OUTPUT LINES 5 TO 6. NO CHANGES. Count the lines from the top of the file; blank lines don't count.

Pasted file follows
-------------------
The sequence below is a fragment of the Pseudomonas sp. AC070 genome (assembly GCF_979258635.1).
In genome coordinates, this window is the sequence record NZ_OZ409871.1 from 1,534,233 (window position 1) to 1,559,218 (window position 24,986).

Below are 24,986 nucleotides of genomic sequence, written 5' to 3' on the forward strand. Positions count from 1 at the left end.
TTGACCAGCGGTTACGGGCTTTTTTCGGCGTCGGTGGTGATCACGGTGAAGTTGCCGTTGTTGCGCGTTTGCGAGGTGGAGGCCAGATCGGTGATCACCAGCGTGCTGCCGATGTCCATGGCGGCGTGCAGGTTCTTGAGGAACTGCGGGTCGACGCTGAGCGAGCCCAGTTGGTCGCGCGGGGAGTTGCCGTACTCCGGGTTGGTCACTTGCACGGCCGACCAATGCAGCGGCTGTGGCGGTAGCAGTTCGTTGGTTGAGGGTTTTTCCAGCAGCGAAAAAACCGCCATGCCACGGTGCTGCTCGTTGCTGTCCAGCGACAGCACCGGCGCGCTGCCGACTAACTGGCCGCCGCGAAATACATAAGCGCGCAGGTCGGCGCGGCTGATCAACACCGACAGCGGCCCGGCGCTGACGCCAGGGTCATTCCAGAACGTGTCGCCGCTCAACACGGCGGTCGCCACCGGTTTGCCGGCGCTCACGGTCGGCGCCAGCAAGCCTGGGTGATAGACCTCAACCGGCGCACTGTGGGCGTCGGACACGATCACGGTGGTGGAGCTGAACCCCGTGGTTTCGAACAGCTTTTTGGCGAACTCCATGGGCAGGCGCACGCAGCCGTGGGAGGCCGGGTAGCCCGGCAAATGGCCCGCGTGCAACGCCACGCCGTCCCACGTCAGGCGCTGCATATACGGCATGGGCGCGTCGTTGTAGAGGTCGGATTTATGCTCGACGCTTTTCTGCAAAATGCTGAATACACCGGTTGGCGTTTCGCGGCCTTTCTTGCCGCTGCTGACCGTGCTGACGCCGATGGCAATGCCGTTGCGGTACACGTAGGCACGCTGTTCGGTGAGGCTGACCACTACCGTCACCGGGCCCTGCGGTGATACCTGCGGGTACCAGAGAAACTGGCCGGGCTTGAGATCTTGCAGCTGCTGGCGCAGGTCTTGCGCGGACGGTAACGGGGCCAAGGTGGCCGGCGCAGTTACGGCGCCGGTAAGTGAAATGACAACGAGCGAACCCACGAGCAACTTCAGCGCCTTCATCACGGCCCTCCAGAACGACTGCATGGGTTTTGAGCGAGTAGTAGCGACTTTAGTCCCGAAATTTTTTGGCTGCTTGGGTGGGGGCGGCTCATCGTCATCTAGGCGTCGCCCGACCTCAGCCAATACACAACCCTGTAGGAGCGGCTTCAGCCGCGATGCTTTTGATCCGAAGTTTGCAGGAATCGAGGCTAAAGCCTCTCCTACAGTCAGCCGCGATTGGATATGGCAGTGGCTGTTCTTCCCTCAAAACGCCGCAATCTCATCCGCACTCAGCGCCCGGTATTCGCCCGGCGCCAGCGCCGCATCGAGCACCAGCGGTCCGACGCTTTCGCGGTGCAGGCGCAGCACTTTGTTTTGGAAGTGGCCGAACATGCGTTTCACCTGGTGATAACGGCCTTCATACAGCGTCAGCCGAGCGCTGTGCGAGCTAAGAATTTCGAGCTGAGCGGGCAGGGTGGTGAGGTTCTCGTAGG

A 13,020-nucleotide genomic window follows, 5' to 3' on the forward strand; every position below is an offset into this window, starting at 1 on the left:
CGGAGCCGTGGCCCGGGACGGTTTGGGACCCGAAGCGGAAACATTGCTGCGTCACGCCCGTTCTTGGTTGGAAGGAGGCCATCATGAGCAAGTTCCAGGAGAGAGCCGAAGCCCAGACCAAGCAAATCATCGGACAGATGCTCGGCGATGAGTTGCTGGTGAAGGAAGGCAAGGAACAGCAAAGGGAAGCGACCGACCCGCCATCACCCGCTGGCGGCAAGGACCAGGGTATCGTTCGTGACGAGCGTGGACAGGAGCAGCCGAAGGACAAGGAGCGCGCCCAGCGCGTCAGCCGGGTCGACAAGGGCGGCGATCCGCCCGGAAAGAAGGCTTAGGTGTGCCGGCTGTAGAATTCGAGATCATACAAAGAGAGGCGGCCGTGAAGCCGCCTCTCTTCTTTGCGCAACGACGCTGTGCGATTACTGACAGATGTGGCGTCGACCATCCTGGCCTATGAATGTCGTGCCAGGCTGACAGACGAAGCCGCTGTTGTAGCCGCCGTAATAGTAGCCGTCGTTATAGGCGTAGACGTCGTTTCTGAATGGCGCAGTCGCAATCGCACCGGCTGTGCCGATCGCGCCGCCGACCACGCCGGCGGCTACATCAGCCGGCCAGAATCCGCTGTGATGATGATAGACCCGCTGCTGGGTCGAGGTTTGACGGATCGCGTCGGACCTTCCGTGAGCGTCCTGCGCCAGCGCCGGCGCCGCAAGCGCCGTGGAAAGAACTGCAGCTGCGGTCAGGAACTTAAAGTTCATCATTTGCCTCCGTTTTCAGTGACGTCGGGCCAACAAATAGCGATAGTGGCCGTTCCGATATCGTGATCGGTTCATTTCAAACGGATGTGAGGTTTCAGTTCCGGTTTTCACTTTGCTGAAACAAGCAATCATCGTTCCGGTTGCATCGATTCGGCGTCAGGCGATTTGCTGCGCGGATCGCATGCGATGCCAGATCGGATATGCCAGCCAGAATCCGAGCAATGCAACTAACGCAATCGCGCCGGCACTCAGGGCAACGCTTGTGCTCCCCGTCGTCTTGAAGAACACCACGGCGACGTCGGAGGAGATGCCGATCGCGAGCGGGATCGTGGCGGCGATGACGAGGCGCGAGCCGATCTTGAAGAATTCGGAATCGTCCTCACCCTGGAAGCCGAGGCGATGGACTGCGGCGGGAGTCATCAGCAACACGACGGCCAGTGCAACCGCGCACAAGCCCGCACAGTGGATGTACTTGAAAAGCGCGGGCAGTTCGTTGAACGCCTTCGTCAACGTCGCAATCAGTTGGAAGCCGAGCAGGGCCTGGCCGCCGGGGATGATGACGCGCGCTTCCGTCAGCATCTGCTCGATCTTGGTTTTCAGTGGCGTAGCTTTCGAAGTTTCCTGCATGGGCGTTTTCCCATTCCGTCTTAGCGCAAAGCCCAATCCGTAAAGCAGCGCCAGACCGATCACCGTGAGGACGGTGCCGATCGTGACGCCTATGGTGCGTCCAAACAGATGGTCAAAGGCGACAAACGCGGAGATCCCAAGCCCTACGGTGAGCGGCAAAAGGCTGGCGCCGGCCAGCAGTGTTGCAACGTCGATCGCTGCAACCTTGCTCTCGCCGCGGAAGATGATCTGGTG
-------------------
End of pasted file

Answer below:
A 13,020-nucleotide genomic window follows, 5' to 3' on the forward strand; every position below is an offset into this window, starting at 1 on the left:
CGGAGCCGTGGCCCGGGACGGTTTGGGACCCGAAGCGGAAACATTGCTGCGTCACGCCCGTTCTTGGTTGGAAGGAGGCCATCATGAGCAAGTTCCAGGAGAGAGCCGAAGCCCAGACCAAGCAAATCATCGGACAGATGCTCGGCGATGAGTTGCTGGTGAAGGAAGGCAAGGAACAGCAAAGGGAAGCGACCGACCCGCCATCACCCGCTGGCGGCAAGGACCAGGGTATCGTTCGTGACGAGCGTGGACAGGAGCAGCCGAAGGACAAGGAGCGCGCCCAGCGCGTCAGCCGGGTCGACAAGGGCGGCGATCCGCCCGGAAAGAAGGCTTAGGTGTGCCGGCTGTAGAATTCGAGATCATACAAAGAGAGGCGGCCGTGAAGCCGCCTCTCTTCTTTGCGCAACGACGCTGTGCGATTACTGACAGATGTGGCGTCGACCATCCTGGCCTATGAATGTCGTGCCAGGCTGACAGACGAAGCCGCTGTTGTAGCCGCCGTAATAGTAGCCGTCGTTATAGGCGTAGACGTCGTTTCTGAATGGCGCAGTCGCAATCGCACCGGCTGTGCCGATCGCGCCGCCGACCACGCCGGCGGCTACATCAGCCGGCCAGAATCCGCTGTGATGATGATAGACCCGCTGCTGGGTCGAGGTTTGACGGATCGCGTCGGACCTTCCGTGAGCGTCCTGCGCCAGCGCCGGCGCCGCAAGCGCCGTGGAAAGAACTGCAGCTGCGGTCAGGAACTTAAAGTTCATCATTTGCCTCCGTTTTCAGTGACGTCGGGCCAACAAATAGCGATAGTGGCCGTTCCGATATCGTGATCGGTTCATTTCAAACGGATGTGAGGTTTCAGTTCCGGTTTTCACTTTGCTGAAACAAGCAATCATCGTTCCGGTTGCATCGATTCGGCGTCAGGCGATTTGCTGCGCGGATCGCATGCGATGCCAGATCGGATATGCCAGCCAGAATCCGAGCAATGCAACTAACGCAATCGCGCCGGCACTCAGGGCAACGCTTGTGCTCCCCGTCGTCTTGAAGAACACCACGGCGACGTCGGAGGAGATGCCGATCGCGAGCGGGATCGTGGCGGCGATGACGAGGCGCGAGCCGATCTTGAAGAATTCGGAATCGTCCTCACCCTGGAAGCCGAGGCGATGGACTGCGGCGGGAGTCATCAGCAACACGACGGCCAGTGCAACCGCGCACAAGCCCGCACAGTGGATGTACTTGAAAAGCGCGGGCAGTTCGTTGAACGCCTTCGTCAACGTCGCAATCAGTTGGAAGCCGAGCAGGGCCTGGCCGCCGGGGATGATGACGCGCGCTTCCGTCAGCATCTGCTCGATCTTGGTTTTCAGTGGCGTAGCTTTCGAAGTTTCCTGCATGGGCGTTTTCCCATTCCGTCTTAGCGCAAAGCCCAATCCGTAAAGCAGCGCCAGACCGATCACCGTGAGGACGGTGCCGATCGTGACGCCTATGGTGCGTCCAAACAGATGGTCAAAGGCGACAAACGCGGAGATCCCAAGCCCTACGGTGAGCGGCAAAAGGCTGGCGCCGGCCAGCAGTGTTGCAACGTCGATCGCTGCAACCTTGCTCTCGCCGCGGAAGATGATCTGGTG